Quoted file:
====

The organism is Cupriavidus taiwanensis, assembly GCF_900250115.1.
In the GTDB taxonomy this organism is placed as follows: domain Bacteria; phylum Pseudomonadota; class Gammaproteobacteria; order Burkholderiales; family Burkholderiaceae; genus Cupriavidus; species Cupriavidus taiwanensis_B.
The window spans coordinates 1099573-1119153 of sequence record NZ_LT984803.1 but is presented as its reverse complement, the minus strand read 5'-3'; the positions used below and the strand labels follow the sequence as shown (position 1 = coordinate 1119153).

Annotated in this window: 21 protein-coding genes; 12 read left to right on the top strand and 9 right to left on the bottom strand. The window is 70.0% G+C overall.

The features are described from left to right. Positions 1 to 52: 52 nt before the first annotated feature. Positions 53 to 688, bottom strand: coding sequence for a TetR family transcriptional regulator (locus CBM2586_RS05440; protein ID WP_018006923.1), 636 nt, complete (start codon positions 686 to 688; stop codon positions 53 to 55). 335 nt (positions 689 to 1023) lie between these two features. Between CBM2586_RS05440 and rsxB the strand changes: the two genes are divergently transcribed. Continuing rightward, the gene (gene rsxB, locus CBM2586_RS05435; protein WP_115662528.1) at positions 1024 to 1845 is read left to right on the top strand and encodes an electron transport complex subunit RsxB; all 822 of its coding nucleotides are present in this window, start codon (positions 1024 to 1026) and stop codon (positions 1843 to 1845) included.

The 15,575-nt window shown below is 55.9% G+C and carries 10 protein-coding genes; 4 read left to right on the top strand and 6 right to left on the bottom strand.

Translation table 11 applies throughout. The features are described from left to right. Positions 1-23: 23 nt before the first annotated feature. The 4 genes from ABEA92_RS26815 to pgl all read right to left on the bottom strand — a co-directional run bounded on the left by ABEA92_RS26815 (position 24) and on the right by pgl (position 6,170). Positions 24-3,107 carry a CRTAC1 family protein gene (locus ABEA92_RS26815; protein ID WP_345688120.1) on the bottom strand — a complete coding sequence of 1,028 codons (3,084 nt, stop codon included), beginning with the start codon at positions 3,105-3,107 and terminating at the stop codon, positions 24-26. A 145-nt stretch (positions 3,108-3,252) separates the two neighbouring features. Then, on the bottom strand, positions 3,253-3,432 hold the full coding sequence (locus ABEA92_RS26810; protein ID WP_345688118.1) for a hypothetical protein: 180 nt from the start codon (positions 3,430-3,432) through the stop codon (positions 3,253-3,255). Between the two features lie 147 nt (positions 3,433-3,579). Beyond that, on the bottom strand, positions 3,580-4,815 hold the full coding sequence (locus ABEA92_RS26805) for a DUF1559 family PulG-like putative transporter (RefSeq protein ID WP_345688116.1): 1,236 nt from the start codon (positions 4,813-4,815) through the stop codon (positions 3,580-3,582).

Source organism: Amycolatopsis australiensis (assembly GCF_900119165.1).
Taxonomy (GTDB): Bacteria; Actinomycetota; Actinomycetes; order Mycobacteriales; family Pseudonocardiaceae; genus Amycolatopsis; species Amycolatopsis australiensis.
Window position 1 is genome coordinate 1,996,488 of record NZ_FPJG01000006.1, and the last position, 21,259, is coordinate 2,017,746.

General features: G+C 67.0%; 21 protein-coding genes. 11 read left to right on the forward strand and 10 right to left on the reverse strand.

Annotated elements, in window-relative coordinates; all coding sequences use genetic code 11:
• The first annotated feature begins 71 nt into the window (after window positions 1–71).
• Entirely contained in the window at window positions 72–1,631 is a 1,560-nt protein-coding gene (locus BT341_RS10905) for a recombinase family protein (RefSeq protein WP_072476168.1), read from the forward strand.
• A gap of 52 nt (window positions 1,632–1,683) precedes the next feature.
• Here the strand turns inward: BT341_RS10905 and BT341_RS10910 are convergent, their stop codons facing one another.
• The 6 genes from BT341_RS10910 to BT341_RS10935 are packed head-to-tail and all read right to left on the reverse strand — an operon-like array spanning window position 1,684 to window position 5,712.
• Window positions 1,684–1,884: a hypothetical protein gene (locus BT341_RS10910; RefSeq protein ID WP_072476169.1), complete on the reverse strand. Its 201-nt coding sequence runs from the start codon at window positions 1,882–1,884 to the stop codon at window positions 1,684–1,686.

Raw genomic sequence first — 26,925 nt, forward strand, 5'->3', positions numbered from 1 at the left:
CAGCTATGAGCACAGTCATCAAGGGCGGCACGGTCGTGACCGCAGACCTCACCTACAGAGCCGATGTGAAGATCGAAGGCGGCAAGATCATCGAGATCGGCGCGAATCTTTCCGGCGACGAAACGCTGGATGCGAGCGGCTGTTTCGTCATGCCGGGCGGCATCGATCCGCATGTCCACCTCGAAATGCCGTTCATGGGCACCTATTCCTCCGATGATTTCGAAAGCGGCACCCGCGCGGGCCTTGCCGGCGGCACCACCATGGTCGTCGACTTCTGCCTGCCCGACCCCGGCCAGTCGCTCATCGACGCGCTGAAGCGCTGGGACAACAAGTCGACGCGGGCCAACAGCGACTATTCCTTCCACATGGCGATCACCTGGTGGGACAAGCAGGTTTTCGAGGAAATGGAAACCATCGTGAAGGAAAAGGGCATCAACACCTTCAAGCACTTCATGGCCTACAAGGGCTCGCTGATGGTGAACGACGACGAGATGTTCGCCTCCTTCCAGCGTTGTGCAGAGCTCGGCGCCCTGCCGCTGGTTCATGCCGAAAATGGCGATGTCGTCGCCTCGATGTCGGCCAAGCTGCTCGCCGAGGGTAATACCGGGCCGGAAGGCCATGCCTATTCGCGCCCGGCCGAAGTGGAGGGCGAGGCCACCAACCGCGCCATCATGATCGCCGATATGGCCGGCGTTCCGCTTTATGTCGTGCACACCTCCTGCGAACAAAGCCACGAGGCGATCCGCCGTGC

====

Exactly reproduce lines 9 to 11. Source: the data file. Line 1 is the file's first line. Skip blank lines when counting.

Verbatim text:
Taxonomy (GTDB): Bacteria; Actinomycetota; Actinomycetes; order Mycobacteriales; family Pseudonocardiaceae; genus Amycolatopsis; species Amycolatopsis australiensis.
Window position 1 is genome coordinate 1,996,488 of record NZ_FPJG01000006.1, and the last position, 21,259, is coordinate 2,017,746.

General features: G+C 67.0%; 21 protein-coding genes. 11 read left to right on the forward strand and 10 right to left on the reverse strand.